This is a half-century story of Marion Stone, born in the late 1950s as the twin son of a British physician and a nun (oops). Both his parents vanish at his birth leaving him to be raised in a medical outpost in Addis Ababa by two Indian doctors, where he learns medicine first hand before becoming a surgeon, like his father, later in life. The characters are lovingly drawn and Ethiopian poverty and politics provide the continuing backdrop, the most interesting character in the book is medicine. I’ve never cared a great deal about the science and art of medicine, but Verghese, a practicing surgeon, lays it out in such graphic detail I was riveted by the myriad details, diagnoses, and decisions trauma surgeons must master.
Fresh out of college in the mid 1960s, just before he became famous as one of the great travel writers of a generation, Paul Theroux worked as a Peace Corps volunteer and then teacher in East Africa. Forty years later, nearing the age of 60, wiser, crankier, and more critical Theroux returned to Africa to travel by land from Cairo to Cape Town. He recounts a series of countries worse off politically, environmentally, socially, and economically than they were when he worked there. He makes no bones about the fact that fault lies with aid agencies that have created an industry of fostering dependence and Africans unwilling to help themselves. Missionaries, too, receive a hammering for their self-righteous self-assuredness and their adding a level of misery to hardened lives by calling so many Africans sinners to their faces. While I don’t agree with all of his assessments — his level of political acumen seems shallow — his willingness to call it as he sees it and the unflinching accuracy with which he brings us to Africa make this book a must read.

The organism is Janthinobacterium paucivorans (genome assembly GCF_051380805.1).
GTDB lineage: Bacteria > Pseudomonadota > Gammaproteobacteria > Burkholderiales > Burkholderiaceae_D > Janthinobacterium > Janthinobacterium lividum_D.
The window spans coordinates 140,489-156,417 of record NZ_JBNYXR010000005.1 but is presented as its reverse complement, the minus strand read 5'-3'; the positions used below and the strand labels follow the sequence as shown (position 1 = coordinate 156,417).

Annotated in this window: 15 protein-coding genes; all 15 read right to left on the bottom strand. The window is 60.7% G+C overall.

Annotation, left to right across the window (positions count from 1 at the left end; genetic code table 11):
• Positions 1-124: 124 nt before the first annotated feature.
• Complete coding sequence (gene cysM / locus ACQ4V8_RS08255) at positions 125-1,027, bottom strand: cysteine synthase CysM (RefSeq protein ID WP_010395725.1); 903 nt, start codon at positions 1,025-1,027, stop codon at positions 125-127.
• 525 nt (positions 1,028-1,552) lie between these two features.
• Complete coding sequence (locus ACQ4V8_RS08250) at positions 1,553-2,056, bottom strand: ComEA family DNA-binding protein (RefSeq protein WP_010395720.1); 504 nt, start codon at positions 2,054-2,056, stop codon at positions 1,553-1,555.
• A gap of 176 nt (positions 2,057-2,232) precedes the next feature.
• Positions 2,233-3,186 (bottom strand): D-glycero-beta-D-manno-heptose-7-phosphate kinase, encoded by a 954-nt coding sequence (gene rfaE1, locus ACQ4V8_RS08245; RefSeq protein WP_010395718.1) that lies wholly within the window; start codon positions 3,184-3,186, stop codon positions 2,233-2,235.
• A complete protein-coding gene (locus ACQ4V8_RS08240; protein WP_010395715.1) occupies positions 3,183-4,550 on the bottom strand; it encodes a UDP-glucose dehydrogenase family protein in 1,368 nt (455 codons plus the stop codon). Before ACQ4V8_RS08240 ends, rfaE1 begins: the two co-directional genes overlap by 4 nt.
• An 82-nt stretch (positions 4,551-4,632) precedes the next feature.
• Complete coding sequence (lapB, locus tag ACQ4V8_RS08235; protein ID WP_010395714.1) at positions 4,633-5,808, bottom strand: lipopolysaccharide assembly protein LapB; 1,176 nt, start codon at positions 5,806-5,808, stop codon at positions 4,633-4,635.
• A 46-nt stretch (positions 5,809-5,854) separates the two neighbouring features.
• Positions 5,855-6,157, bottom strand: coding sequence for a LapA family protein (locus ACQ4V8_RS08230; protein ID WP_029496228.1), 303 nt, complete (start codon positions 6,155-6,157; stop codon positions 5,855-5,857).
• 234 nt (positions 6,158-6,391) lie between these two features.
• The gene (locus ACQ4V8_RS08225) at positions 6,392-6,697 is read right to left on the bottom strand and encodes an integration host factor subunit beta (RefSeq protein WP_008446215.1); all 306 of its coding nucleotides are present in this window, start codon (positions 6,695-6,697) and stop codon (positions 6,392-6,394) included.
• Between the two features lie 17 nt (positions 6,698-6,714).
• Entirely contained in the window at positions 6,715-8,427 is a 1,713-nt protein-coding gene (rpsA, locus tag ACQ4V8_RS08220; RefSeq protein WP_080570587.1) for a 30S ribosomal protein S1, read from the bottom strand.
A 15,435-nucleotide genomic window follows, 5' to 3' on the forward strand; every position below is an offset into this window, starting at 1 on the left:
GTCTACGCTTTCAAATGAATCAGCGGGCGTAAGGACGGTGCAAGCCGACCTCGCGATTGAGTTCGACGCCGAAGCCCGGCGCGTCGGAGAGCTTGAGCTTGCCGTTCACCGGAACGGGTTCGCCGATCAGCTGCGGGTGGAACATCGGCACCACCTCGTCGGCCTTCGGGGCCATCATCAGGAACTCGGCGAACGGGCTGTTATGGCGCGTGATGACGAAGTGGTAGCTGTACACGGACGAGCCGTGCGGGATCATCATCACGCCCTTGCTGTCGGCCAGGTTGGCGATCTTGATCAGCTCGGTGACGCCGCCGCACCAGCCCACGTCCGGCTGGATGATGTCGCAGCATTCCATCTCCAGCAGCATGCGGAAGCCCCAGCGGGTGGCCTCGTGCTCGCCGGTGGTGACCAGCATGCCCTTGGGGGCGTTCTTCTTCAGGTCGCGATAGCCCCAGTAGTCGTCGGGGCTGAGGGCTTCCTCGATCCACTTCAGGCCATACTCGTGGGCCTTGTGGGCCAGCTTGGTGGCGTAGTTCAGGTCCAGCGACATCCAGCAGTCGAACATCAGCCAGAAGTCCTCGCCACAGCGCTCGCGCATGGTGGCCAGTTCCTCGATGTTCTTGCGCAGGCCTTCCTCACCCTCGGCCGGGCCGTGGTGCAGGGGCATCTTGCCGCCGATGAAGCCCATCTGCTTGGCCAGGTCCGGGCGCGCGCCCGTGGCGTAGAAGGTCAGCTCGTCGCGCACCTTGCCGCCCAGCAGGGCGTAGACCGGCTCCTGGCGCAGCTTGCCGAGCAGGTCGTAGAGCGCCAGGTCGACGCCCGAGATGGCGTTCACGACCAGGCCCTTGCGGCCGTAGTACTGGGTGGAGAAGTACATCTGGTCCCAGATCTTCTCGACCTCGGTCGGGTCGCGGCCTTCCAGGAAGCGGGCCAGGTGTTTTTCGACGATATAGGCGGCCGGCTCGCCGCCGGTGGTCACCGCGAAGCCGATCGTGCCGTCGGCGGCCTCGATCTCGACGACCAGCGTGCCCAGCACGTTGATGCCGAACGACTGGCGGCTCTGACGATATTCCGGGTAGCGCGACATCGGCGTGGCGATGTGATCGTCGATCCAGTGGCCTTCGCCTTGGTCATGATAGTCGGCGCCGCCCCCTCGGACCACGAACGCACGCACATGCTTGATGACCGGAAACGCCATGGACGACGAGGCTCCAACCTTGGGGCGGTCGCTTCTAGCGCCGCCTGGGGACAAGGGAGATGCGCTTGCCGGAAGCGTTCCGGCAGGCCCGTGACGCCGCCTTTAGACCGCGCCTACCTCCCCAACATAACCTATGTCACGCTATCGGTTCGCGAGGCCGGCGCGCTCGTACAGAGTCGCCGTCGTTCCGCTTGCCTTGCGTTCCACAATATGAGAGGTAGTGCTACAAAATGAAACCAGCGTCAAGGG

Griswold travels the around the globe hanging out approximately 10 degrees north of the equator. In Nigeria, Sudan, Somalia, Indonesia, Malaysia, and the Philippines it’s the abrasion zone between Muslims who have spread from the north and Christians arriving by boat from the coasts and the south. In some aspects Griswold makes more of a religious conflict than probably really exists; she simplifies culture to unidimensional religious identification when most people carry ethnic, tribal, historic, and family identities, too. She focuses on the cities where conflict is most pronounced, sidestepping communities where coexistence and intermarriage are prevalent. What does jump out, however, is how tenacious and aggressive American-born, Christian missionaries are in their drive to save souls from damnation. It is easy to see how Muslim people and governments perceive American intervention (say in Iraq or Afghanistan) as a continuation of a long history of western, Christian, first British and now American, colonial domination. Anyone who has ever confronted a Christian missionary knows how unrelenting and self-confident they can be. Unfortunately, the book isn’t an easy read. Somehow Griswold makes history and conflict more complicated rather than less. By mentioning every actor from local to national with a relationship to a particular zone she confused me. My mind wandered and eventually I could hang on no longer.
Made someone’s Must-Read list. Newsweek, I think.